Don’t Lose Your Head
As the song goes, we are going to start with the head. The first piece of gear we will discuss is your eye protection. Often used in the forms of goggles or glasses, these obviously protect your eyes. The ANSI standards associated with eye protection are ANSI Z87 1-2015. The criteria outlined in this section are for the prevention and minimization of eye hazards through proper usage, testing, maintenance, marking, and coloring of eye protection. At Abolox Safety, we carry a large variety of eye protection fit for any job site.
Radians OBL1-13 Obliterator
Black/Red w/ Clear IQuity with Anti-fog foam lined safety eyewear.
Ergodyne BALDR Skullerz®Large full frame safety glasses with coinjection rubber
Hearing ProtectionHearing is the second most important sense on the job site, meaning that your hearing protection is a very important part of your safety gear kit. There are two primary types of hearing protection: disposable and reusable. You’ll want to decide which kind you’d rather utilize before heading to the job site. The ANSI standards for hearing protection are ANSI S12.42 and ANSI S3.19. It’s important to also decide whether you want ear plugs or ear muffs, (in the ear or over the ear). Each option has its own pros and cons.
Premium earmuff provides excellent protection with superior comfort.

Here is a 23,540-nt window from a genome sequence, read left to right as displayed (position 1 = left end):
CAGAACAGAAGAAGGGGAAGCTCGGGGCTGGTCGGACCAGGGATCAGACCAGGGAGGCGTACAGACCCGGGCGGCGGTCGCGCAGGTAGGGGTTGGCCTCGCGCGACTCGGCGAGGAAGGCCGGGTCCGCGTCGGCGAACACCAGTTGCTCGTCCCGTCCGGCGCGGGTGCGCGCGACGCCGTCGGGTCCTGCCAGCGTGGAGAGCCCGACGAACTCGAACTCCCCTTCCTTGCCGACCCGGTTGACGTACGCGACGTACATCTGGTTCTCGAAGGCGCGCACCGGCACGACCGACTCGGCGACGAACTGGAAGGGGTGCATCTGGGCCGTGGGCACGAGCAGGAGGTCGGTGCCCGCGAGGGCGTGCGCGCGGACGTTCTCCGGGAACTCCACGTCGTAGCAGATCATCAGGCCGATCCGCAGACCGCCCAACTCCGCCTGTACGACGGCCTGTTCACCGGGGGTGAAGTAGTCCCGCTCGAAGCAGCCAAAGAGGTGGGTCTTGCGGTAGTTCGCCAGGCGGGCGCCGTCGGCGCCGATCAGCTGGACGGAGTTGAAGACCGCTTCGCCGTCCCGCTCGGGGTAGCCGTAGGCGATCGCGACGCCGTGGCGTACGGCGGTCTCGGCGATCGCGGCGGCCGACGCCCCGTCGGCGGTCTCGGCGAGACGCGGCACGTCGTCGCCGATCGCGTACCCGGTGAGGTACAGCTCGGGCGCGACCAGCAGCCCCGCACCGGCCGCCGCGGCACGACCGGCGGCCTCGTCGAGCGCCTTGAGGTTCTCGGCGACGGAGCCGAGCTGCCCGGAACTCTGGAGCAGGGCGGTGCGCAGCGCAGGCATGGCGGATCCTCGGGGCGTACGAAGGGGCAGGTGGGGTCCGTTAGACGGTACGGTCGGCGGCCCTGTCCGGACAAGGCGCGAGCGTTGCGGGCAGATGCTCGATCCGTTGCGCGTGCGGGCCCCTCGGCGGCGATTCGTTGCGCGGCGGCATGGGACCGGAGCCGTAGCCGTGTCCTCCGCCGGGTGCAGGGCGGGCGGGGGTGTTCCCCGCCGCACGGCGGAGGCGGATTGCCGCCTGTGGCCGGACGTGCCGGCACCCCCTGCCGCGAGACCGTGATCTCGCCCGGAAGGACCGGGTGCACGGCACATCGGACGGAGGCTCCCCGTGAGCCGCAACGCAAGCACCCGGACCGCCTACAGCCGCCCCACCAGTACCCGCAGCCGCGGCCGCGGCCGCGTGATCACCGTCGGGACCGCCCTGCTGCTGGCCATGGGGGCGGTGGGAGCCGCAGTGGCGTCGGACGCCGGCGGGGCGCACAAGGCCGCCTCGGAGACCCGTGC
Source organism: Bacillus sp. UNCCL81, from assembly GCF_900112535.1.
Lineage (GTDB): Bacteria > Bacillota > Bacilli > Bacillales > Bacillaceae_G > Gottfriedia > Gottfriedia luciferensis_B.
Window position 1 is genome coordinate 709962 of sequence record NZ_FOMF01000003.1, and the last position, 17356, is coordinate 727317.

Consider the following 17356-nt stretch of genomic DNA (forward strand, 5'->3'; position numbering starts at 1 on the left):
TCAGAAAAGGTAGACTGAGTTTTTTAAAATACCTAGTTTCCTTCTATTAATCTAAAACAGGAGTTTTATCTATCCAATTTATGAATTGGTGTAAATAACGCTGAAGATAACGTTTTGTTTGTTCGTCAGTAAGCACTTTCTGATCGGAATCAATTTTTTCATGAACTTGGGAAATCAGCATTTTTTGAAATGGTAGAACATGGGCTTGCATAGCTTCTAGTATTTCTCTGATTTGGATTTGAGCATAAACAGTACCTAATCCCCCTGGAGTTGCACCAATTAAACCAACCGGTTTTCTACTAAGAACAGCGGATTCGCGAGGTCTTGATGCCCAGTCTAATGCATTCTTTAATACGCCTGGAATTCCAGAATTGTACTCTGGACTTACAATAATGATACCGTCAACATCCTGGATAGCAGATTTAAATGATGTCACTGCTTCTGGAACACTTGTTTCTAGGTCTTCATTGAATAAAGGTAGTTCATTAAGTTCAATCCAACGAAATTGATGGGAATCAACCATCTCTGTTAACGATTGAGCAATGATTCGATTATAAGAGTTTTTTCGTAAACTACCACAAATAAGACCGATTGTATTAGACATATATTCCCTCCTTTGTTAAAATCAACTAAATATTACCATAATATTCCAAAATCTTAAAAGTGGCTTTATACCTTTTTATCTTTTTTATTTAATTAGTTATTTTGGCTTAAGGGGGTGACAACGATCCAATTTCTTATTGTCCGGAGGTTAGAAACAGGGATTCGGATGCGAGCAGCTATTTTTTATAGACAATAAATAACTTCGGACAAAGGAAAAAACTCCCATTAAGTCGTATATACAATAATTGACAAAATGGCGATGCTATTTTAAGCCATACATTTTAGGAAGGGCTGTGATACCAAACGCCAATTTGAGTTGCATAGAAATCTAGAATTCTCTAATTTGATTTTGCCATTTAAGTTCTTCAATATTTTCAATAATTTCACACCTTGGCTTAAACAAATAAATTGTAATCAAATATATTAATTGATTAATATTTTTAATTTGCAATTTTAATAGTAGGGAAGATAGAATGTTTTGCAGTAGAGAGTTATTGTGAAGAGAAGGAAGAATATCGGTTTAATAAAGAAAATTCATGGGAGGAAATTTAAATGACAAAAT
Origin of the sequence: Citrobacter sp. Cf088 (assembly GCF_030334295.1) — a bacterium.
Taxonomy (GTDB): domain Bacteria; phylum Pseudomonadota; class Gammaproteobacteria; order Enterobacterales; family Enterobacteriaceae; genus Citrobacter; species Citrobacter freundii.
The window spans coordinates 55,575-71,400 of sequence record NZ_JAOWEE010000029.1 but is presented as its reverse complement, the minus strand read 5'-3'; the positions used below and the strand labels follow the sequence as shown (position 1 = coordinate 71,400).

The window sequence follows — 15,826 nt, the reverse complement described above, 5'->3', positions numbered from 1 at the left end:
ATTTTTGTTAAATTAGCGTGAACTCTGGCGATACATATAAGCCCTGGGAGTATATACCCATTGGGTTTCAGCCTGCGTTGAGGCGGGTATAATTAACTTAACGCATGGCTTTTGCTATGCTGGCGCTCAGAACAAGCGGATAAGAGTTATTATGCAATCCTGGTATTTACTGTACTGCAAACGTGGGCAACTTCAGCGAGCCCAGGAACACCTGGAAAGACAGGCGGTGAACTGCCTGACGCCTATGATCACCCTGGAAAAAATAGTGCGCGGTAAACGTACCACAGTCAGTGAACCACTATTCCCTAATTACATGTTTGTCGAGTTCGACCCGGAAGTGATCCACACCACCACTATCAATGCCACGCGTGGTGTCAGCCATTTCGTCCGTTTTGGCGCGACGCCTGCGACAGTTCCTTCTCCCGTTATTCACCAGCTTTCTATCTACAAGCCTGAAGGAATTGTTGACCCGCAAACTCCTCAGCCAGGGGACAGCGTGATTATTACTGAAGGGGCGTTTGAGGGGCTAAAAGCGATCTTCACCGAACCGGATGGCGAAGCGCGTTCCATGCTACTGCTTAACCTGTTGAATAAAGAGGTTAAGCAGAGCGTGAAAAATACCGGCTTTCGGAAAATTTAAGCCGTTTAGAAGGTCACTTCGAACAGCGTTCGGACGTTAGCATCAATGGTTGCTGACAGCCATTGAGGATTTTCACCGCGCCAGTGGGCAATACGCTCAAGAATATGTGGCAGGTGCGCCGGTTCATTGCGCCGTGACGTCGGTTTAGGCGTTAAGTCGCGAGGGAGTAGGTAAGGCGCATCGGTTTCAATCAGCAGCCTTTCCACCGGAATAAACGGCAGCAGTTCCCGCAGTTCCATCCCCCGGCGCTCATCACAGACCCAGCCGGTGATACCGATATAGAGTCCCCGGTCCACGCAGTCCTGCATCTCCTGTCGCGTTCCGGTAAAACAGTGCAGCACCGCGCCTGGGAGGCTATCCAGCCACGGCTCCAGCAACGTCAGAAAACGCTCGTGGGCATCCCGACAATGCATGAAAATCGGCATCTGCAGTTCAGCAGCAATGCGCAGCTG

DEWALT Corded Disposable
Extreme comfort and outstanding noise reduction to protect your hearing.
Respiratory Protection is very important (especially nowadays with everything going on out there.). Protecting your lungs from dust, debris, and other harmful agents is something that can be the sole stopping factor from your team getting sick. When determining the right protection, ensure that you follow the criteria set forth in ANSI Z88.2 for the standards on respiratory protection.
When we say head protection, we’re referring to hard hats and bump caps. Again, referring to ANSI, the stands for head protection are Z89.1-2014. You’ll want to ensure that you’re using the proper classification of head protection depending on the job site you’re on. You may need either a general hard hat (protection up to 2200 volts), an electrical grade hard hat (to prevent shocks up to 20,000 volts), or a conductive hard hat (no electrical protection). You may get away with a bump cap in the case that there will definitely be no chances of falling debris at your job site. You can read more about this in our blog post: “How to Choose the Right Safety Helmet and Hard Hat”.
Hopefully this breakdown helps you find the right gear for your head on your jobsite. When deciding your gear inventory for your jobsite, you can use our blog: “Four Steps to A Safe Workplace”. If you’re ready to start building your safety gear inventory, check out our shop.